"greeting card", and if you are running an insecure computer (using an
insecure operating system component that pretends to be a browser), your
computer will soon become a zombie.

There are variations of the subject and text:

"You have received a post card from a family member."
"You have received a post card from a classmate."
"You have received a greeting card from a friend."
etc.

All have a link consisting of an IP address and a subdirectory. Probably
the IP of the *last* person who clicked to get *his* greeting card.

--
   -bts
   -Motorcycles defy gravity; cars just suck

Re: Family post card virus -- a hoax?

On Aug 26, 4:58 pm, "Beauregard T. Shagnasty"
<stuff snipped>
Quoted text here. Click to load it
The "hook" has seem to have switched to a "morphed" youtube clip.
Not really a clip, but a download, the same as the greeting card
ones.   I have been getting about 2x youtube e-mails over the greeting
card ones.


Re: Family post card virus -- a hoax?

Beauregard T. Shagnasty formulated the question :
Quoted text here. Click to load it

Yes, the message from the friend is a hoax.

"This message said that there is a new deadly virus, discovered by
"McAfee, that sends you email with the ...."

McAfee (and any other company) never sends warnings by email
about a "new deadly virus".

So the message of OP is a hoax.

However ......... at the same time!!
"Greeting card" emails are sent with malware.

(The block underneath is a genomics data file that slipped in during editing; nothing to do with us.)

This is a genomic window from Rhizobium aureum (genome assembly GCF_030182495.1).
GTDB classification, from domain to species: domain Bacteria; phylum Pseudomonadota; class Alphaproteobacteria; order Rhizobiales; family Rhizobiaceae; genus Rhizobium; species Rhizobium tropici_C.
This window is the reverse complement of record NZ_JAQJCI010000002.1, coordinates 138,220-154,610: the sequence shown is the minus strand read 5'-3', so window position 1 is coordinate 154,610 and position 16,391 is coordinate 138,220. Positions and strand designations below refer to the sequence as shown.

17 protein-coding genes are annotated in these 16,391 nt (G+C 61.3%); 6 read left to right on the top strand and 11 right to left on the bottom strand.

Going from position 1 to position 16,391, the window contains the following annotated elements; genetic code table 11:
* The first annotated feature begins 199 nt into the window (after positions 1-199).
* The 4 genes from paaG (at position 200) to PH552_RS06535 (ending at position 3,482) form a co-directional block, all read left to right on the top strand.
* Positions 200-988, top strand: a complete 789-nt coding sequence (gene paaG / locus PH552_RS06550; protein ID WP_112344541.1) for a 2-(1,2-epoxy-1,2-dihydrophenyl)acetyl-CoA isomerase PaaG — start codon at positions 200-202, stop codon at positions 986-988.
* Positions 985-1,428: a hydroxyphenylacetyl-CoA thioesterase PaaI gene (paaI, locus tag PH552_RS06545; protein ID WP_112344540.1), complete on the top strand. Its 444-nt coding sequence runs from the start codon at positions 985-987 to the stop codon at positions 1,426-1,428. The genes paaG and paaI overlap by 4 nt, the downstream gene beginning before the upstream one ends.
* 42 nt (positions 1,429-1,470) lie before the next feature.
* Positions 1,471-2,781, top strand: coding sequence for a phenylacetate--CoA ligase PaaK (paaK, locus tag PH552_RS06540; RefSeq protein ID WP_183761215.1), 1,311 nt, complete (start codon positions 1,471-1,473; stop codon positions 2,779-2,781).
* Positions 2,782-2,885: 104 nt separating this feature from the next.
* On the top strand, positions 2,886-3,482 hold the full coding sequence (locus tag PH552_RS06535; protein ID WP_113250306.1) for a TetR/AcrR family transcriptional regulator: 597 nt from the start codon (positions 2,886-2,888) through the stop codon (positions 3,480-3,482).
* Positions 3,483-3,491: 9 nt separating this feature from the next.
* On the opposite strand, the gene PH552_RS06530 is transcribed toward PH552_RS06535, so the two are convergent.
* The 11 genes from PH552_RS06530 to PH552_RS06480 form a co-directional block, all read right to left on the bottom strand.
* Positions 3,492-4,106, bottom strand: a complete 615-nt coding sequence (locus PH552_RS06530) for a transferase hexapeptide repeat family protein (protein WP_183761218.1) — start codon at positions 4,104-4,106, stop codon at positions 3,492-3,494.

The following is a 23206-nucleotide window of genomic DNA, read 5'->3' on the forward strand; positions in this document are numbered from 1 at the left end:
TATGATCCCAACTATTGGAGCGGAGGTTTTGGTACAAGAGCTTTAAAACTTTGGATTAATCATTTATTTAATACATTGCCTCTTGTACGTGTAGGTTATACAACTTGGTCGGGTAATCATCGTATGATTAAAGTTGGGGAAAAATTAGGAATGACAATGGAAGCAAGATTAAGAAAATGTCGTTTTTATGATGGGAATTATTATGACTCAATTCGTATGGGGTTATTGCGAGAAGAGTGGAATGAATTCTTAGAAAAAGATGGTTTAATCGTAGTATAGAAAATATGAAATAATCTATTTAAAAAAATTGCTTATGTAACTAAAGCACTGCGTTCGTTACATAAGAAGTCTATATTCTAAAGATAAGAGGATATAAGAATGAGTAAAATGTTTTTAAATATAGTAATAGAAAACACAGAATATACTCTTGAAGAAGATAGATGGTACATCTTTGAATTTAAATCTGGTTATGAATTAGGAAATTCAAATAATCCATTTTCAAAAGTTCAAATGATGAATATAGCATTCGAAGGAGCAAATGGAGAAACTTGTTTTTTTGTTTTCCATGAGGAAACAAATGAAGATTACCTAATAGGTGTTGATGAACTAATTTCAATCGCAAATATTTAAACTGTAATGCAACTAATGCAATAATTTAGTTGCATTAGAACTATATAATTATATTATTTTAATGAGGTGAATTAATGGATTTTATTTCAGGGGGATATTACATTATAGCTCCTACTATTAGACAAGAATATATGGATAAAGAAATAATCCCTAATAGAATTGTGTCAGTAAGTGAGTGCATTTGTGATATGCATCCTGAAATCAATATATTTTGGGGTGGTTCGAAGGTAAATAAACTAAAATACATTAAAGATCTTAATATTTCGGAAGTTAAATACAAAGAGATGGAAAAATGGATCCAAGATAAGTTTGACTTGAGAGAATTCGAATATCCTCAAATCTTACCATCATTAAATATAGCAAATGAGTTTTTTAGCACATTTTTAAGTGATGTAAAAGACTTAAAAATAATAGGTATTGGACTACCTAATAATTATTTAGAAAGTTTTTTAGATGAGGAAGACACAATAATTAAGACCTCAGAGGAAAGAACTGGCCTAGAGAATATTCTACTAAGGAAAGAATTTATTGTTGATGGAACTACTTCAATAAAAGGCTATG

And yes, these emails are to be handled very carefully.

So, someone is sending a hoax, referring to the real
greeting card emails with malware.

If an email contains something about "a new deadly virus",
and mentions "McAfee/Norton/[any av supplier] ....."
chances are 99% the message is a hoax.

 ;-)

--
Fred Wening (NL)



Re: Family post card virus -- a hoax?

On Aug 26, 2007, Paul Brady wrote:
Quoted text here. Click to load it

These kinds of things are both hoaxes and real at the same time.

Typically any and all malware whose warnings circulate via e-mail between
friends, will destroy your computer, and was "just discovered this morning",
is a hoax, insofar as it's not a specific problem.

HOWEVER, greeting card and otherwise socially friendly e-mails are not
uncommon forms of distribution of invitations to click a link and thereby
become infected by something nefarious.


Re: Family post card virus -- a hoax?

Paul Brady wrote:

Quoted text here. Click to load it

Covered very well by someone else. Mass mailings of something exciting
or terrible are usually a hoax, no matter what the subject. A real PITA
as the addresses pile up and eventually reach a compromised machine
where all those addresses get harvested and sold to spammers and malware
distributors.

On the other hand, people here and in other groups discussing malware
have discussed email asking you to click on a link. From what they say,
it can be anything, from simple spam, through a phishing scheme, to a
compromised site that will dump malware in your computer if you are
vulnerable.

If you figure you just have to click on it, try to verify with the
person who was supposed to have sent it. Otherwise, do a google search
on the subject line, in quotes so you are searching on the phrase.

Most here just delete the email. The odds are overwhelming that it's
something bad or useless.

Site Timeline